In Gen.13, we have the account of what happened after Abram's return. Abram learned his lesson, for he returned to the place where he first began his worship of God and set his feet on the path of faith again. He started acting the way he should have acted during the time he was in Egypt­worshipping God, listening to God, telling others of him, and believing that the promises of God were faithful and life-giving.

Lot and his family were part of the whole journey. He had followed Abram everywhere he had gone to date, even down to Egypt. Thus, Lot saw how unwillingness to believe God produced tragic results in Abram's life. He had a chance to both hear the truth and observe the failure and its lessons firsthand. He, too, had returned to the land of promise, where he and his uncle dwelled together with their families.

But a tension arose between them. These two great families with flocks, tents and servants could not easily exist together in the same general region. The tension that existed and the test administered to these two was different than the one encountered in Gen.12. What led them to Egypt was famine. They were afraid that they would lose their livelihood, perhaps even their lives, if they stayed in the Promised Land. Now the pressure came not from the threat of losing everything but from having too much. The problem that existed before when the land looked inadequate to them now existed because they were both well off. Thus, Abram and Lot had to learn how to deal with prosperity. And dealing with prosperity­having the blessings that this life can offer in terms of wealth, prestige and opportunity­is an important and difficult lesson to learn.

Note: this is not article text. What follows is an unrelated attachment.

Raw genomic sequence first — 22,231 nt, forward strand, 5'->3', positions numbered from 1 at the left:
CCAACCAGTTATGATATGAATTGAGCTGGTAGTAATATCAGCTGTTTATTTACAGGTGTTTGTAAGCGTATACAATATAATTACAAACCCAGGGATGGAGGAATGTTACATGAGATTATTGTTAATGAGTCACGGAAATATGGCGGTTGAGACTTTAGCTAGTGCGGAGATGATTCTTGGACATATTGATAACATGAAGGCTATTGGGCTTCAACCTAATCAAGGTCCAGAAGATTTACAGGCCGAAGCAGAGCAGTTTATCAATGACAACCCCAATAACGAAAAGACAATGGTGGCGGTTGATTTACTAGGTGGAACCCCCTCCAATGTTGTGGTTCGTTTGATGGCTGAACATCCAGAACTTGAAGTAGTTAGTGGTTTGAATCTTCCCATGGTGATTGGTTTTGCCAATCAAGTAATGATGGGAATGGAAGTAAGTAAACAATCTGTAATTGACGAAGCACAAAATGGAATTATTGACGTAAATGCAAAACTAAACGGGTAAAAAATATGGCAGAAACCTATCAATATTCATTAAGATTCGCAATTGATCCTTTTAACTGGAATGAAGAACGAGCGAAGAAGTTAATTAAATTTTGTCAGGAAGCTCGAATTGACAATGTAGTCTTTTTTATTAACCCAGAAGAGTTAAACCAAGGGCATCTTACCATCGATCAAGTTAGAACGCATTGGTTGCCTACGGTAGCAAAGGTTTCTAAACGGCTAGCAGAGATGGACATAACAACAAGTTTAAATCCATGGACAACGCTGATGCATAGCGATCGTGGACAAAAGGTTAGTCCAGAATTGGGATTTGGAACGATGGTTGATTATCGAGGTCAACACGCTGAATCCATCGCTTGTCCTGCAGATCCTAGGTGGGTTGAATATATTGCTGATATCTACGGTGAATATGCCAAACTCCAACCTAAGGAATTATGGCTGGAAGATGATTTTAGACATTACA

Each of them handled the test differently, causing the outcomes of their lives to be drastically different. Lot began to love the things of this world. His choice, as we shall see, was toward further and further worldliness. Abram, having sojourned in Egypt and having seen the tragedy of his choice there, learned to not listen to what this world has to offer.

I have a friend who is in a small business in which most of the senior people are Christians. He shared with me what he has recently come to see as a slow decline in their lives as Christian men. At first, he was not even aware of the decline because it sloped so gently downward. For years, the business has been very successful, but increasingly the success has produced thanklessness and arrogance. The relationships between the men have deteriorated, as have the lives of some of the families. Now, even though there is greater financial reward than ever, there is less joy, less appreciation, less hope, and more anxiety. As my friend has begun to see, they have failed the assignment of learning to live with prosperity. They have become less and less thankful to God and more and more certain that they deserve what they have.